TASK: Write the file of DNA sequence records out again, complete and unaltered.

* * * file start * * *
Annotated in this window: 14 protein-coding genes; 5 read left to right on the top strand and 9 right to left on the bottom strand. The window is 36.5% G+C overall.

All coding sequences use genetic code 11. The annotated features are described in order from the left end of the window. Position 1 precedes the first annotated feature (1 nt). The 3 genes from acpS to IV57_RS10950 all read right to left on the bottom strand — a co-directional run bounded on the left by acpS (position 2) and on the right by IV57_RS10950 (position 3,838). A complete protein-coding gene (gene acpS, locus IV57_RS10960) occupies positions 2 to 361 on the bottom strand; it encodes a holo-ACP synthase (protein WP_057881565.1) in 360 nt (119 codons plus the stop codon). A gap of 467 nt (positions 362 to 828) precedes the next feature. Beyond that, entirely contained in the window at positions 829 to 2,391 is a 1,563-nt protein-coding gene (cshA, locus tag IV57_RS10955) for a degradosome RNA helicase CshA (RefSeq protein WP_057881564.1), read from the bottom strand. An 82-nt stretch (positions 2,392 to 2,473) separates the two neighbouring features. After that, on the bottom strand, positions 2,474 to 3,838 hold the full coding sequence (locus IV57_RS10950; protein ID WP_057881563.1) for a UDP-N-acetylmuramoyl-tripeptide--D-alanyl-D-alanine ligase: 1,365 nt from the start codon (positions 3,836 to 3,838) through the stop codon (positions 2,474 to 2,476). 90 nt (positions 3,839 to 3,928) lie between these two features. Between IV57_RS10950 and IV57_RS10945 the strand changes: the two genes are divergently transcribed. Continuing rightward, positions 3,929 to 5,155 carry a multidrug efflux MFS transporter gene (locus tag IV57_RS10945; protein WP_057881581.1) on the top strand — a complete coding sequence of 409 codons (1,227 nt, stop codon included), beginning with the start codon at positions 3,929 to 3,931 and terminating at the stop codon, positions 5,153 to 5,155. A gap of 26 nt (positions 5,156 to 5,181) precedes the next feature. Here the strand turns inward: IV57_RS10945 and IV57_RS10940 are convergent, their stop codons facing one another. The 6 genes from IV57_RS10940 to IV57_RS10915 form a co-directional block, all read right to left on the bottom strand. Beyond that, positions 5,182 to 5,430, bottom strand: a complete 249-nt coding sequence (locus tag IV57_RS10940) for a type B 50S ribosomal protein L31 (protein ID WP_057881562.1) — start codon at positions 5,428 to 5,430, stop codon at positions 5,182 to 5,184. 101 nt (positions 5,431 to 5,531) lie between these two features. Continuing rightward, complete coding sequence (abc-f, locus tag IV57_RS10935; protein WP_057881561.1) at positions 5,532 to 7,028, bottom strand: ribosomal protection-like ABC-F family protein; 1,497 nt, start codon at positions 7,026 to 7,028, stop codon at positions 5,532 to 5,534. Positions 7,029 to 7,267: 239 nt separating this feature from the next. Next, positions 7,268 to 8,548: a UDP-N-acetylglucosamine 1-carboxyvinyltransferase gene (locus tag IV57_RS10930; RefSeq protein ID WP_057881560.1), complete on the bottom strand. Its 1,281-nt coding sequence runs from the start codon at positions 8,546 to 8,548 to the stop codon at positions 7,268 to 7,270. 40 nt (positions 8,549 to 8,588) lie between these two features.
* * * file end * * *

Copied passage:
Annotated in this window: 14 protein-coding genes; 5 read left to right on the top strand and 9 right to left on the bottom strand. The window is 36.5% G+C overall.

All coding sequences use genetic code 11. The annotated features are described in order from the left end of the window. Position 1 precedes the first annotated feature (1 nt). The 3 genes from acpS to IV57_RS10950 all read right to left on the bottom strand — a co-directional run bounded on the left by acpS (position 2) and on the right by IV57_RS10950 (position 3,838). A complete protein-coding gene (gene acpS, locus IV57_RS10960) occupies positions 2 to 361 on the bottom strand; it encodes a holo-ACP synthase (protein WP_057881565.1) in 360 nt (119 codons plus the stop codon). A gap of 467 nt (positions 362 to 828) precedes the next feature. Beyond that, entirely contained in the window at positions 829 to 2,391 is a 1,563-nt protein-coding gene (cshA, locus tag IV57_RS10955) for a degradosome RNA helicase CshA (RefSeq protein WP_057881564.1), read from the bottom strand. An 82-nt stretch (positions 2,392 to 2,473) separates the two neighbouring features. After that, on the bottom strand, positions 2,474 to 3,838 hold the full coding sequence (locus IV57_RS10950; protein ID WP_057881563.1) for a UDP-N-acetylmuramoyl-tripeptide--D-alanyl-D-alanine ligase: 1,365 nt from the start codon (positions 3,836 to 3,838) through the stop codon (positions 2,474 to 2,476). 90 nt (positions 3,839 to 3,928) lie between these two features. Between IV57_RS10950 and IV57_RS10945 the strand changes: the two genes are divergently transcribed. Continuing rightward, positions 3,929 to 5,155 carry a multidrug efflux MFS transporter gene (locus tag IV57_RS10945; protein WP_057881581.1) on the top strand — a complete coding sequence of 409 codons (1,227 nt, stop codon included), beginning with the start codon at positions 3,929 to 3,931 and terminating at the stop codon, positions 5,153 to 5,155. A gap of 26 nt (positions 5,156 to 5,181) precedes the next feature. Here the strand turns inward: IV57_RS10945 and IV57_RS10940 are convergent, their stop codons facing one another. The 6 genes from IV57_RS10940 to IV57_RS10915 form a co-directional block, all read right to left on the bottom strand. Beyond that, positions 5,182 to 5,430, bottom strand: a complete 249-nt coding sequence (locus tag IV57_RS10940) for a type B 50S ribosomal protein L31 (protein ID WP_057881562.1) — start codon at positions 5,428 to 5,430, stop codon at positions 5,182 to 5,184. 101 nt (positions 5,431 to 5,531) lie between these two features. Continuing rightward, complete coding sequence (abc-f, locus tag IV57_RS10935; protein WP_057881561.1) at positions 5,532 to 7,028, bottom strand: ribosomal protection-like ABC-F family protein; 1,497 nt, start codon at positions 7,026 to 7,028, stop codon at positions 5,532 to 5,534. Positions 7,029 to 7,267: 239 nt separating this feature from the next. Next, positions 7,268 to 8,548: a UDP-N-acetylglucosamine 1-carboxyvinyltransferase gene (locus tag IV57_RS10930; RefSeq protein ID WP_057881560.1), complete on the bottom strand. Its 1,281-nt coding sequence runs from the start codon at positions 8,546 to 8,548 to the stop codon at positions 7,268 to 7,270. 40 nt (positions 8,549 to 8,588) lie between these two features.